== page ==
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Medical Misdiagnoses: Impacts Throughout Communities

Imagine this:

You went to the doctor to inquire about a solid, painless, enlarged lymph node that you’ve had on your neck for the past two weeks. You are concerned that this symptom could be very serious. You may also be wondering if you are currently at risk of developing a lifelong illness or disease. When looking for information on Google, you may feel a bit more anxious about this condition. You want to act quickly. You gain the nerve to tell your doctor what has been going on…

...but, lightheartedly, she tells you that you likely have a bacterial infection, and prescribes you an antibiotic. Although your medical history has shown that you have had many infections in the past, you leave the hospital more confused than when you entered. You have a strong feeling that this is not a bacterial infection, that you are fighting something else. However, after a small moment of reflection, you may feel obligated to take the antibiotics for about a week, to “give it a chance”, to “see how it goes”.

After a week of taking antibiotics, you examine the lymph node on your neck. The enlargement is still there, and it has grown even bigger. More prominent. More intimidating. Your fears have rapidly increased. And you go to see another doctor, where your worst fears are realized.

You have been a victim of misdiagnosis. You have Stage 4 lymphatic cancer. And you are fighting for your life.


For many individuals and families, this is a heartbreaking reality. Nobody wants to hear that their medical problems have become severe during the time of misdiagnosis. Nobody wants to suffer and question whether they should've said or done something differently. However, the pain usually extends beyond an individual and their family. In fact, misdiagnoses could leave a substantial negative impact on the communities around ones affected but are less commonly discussed. When these occurrences appear within the communities, the distrust, fear, and frustration against the medical care system continue to rise.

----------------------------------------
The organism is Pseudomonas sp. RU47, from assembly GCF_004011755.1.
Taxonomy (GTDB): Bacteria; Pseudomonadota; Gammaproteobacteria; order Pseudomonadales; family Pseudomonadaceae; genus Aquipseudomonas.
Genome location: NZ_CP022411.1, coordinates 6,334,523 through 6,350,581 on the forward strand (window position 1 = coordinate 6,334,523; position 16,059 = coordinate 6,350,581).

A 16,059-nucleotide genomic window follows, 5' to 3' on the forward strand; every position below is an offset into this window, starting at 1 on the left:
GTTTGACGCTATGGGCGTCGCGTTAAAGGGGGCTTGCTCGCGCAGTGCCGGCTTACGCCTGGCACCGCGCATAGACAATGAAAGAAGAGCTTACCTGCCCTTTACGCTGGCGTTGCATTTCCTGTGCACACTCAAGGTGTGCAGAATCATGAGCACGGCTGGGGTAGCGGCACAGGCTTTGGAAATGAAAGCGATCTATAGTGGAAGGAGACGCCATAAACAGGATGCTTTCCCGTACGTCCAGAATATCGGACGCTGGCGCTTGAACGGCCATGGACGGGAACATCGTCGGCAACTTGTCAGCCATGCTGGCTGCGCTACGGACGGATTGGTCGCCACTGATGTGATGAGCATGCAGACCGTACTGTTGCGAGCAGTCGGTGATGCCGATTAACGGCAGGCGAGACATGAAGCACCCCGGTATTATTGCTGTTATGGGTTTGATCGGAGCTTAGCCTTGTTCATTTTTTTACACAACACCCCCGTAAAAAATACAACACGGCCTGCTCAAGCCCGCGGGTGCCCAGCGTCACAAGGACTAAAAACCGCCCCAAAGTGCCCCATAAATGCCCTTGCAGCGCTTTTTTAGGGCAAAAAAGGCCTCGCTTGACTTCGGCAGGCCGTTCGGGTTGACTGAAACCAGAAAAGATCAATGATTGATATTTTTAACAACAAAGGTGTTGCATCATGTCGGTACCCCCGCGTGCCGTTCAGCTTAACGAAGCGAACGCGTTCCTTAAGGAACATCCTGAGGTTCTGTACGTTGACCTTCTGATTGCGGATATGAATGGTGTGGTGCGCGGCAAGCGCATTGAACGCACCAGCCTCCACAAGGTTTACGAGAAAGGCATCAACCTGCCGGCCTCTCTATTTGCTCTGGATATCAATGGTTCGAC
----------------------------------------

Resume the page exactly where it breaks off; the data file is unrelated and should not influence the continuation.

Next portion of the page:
Communities have the right to be frustrated about these misdiagnoses, especially since this issue has been prevalent throughout centuries. In a 1996 study performed by Kirch and Schafii, the number of misdiagnoses were calculated for forty consecutive years. In this study, it was hoped that with improvements to diagnostic procedures and technological advances, the percentage of misdiagnoses would decrease. These diagnostic procedures include utilizing an ultrasound, computerized tomography, and radionuclide scans - all of which were brand new technologies at the time of conduction. Unfortunately, that was not the resulting case. In fact, when analyzing the number of misdiagnoses per era, it was revealed that they each shared a 10% misdiagnosis rate, which demonstrated that any advancements to care were unable to alter this crisis.

Even at the start of 2020, the percentage of misdiagnoses that occur has been relatively the same, with about 1 out of every 10 patients being misdiagnosed per year. Although this percentage may not seem like much, if we assume that about 100 million people visit their doctor yearly for a health concern, this would theoretically equate to about 10 million misdiagnosed individuals. In addition to this, this percentage is very concerning because the majority of these misdiagnoses revolve around a ‘Big Three’ disease, which consists of cancers, infections, and vascular events. ‘Big Three’ diseases, if not treated right away, typically lead to permanent disability or death.

In order to combat this ongoing problem, it is clear that community engagement regarding this problem needs to increase dramatically. By not voicing concern about this issue and allowing these patients and families to suffer silently, community members are doing a large disservice to the health and safety of their cities and establishments. Admittedly, this is a tricky issue, as many of these misdiagnoses were not made under ill or improper intent. Nonetheless, exercises on community organizing and community building prove to be beneficial, providing the community the empowerment and voice to speak out about these concerns. Many communities also need to understand that even if misdiagnosis is considered to be ‘commonplace’ in practice, it is still a form of potential negligence or malpractice, and, therefore, each case deserves its due justice.

Thank you so much for reading!

Ashlyn Southerland


Kirch, W., & Schafii, C. (1996). Misdiagnosis at a university hospital in 4 medical eras. Medicine (Baltimore), 75(1), 25-40.

Society to Improve Diagnosis in Medicine. (2020, May 14). One in 10 patients with a ‘Big Three’ disease misdiagnosed.


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